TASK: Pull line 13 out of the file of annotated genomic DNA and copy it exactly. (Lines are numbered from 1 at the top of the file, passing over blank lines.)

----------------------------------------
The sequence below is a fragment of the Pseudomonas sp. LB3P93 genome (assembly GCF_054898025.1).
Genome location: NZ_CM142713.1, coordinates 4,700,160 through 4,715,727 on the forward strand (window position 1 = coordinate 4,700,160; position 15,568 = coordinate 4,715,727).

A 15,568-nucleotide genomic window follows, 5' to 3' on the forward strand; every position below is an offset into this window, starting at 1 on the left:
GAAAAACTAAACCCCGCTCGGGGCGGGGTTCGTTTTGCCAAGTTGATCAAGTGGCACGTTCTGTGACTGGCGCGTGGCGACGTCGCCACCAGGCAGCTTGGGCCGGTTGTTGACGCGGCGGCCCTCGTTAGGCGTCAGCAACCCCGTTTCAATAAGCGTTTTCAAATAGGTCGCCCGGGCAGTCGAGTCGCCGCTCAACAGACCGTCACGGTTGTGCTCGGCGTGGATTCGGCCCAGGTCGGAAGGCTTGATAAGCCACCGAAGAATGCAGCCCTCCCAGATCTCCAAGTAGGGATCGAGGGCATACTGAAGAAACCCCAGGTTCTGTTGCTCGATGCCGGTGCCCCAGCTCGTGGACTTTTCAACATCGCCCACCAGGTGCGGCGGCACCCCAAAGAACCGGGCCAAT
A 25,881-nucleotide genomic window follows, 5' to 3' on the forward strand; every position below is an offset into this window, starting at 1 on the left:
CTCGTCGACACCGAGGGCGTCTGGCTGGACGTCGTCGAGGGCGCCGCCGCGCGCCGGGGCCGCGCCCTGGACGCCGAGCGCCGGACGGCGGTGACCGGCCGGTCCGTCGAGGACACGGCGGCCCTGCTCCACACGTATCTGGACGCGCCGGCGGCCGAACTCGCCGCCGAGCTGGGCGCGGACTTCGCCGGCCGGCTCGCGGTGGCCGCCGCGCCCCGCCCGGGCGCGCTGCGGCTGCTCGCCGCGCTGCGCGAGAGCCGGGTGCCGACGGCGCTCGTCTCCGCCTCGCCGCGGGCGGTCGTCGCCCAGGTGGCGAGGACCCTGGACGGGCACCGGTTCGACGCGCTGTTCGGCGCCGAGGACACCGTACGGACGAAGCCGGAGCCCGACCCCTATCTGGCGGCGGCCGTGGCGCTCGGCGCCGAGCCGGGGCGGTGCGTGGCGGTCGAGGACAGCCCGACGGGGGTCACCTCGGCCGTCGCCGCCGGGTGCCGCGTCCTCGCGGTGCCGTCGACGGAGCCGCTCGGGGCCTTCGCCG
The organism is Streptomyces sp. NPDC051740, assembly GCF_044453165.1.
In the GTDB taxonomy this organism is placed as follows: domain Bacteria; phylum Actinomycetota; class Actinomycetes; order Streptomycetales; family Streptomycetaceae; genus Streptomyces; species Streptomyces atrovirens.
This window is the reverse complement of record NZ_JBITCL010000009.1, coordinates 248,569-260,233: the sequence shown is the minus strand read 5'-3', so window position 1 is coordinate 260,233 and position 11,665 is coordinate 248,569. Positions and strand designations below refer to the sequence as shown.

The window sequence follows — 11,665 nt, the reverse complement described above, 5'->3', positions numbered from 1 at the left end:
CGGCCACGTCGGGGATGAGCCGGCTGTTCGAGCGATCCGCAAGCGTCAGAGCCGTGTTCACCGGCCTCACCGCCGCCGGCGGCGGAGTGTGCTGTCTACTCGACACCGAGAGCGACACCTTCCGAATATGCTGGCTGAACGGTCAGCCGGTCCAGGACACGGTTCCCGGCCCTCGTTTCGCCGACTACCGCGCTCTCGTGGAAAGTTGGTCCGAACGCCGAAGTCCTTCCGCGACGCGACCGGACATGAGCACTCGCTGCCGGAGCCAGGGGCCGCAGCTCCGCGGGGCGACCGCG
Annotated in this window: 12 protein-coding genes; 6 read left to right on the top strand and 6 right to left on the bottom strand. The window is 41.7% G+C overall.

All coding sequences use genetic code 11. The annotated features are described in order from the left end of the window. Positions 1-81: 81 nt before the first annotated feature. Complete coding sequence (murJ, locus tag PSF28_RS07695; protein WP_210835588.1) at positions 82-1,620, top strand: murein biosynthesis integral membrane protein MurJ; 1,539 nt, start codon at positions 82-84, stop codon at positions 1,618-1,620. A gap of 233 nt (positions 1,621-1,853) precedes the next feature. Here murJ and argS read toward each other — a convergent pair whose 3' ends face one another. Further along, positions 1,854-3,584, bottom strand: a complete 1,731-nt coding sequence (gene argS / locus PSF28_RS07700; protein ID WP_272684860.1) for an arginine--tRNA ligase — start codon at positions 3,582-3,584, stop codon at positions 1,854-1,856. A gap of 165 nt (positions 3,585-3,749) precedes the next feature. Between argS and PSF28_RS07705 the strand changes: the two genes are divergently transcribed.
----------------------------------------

All coding sequences use genetic code 11. The annotated features are described in order from the left end of the window. Positions 1-81: 81 nt before the first annotated feature. Complete coding sequence (murJ, locus tag PSF28_RS07695; protein WP_210835588.1) at positions 82-1,620, top strand: murein biosynthesis integral membrane protein MurJ; 1,539 nt, start codon at positions 82-84, stop codon at positions 1,618-1,620. A gap of 233 nt (positions 1,621-1,853) precedes the next feature. Here murJ and argS read toward each other — a convergent pair whose 3' ends face one another. Further along, positions 1,854-3,584, bottom strand: a complete 1,731-nt coding sequence (gene argS / locus PSF28_RS07700; protein ID WP_272684860.1) for an arginine--tRNA ligase — start codon at positions 3,582-3,584, stop codon at positions 1,854-1,856. A gap of 165 nt (positions 3,585-3,749) precedes the next feature. Between argS and PSF28_RS07705 the strand changes: the two genes are divergently transcribed.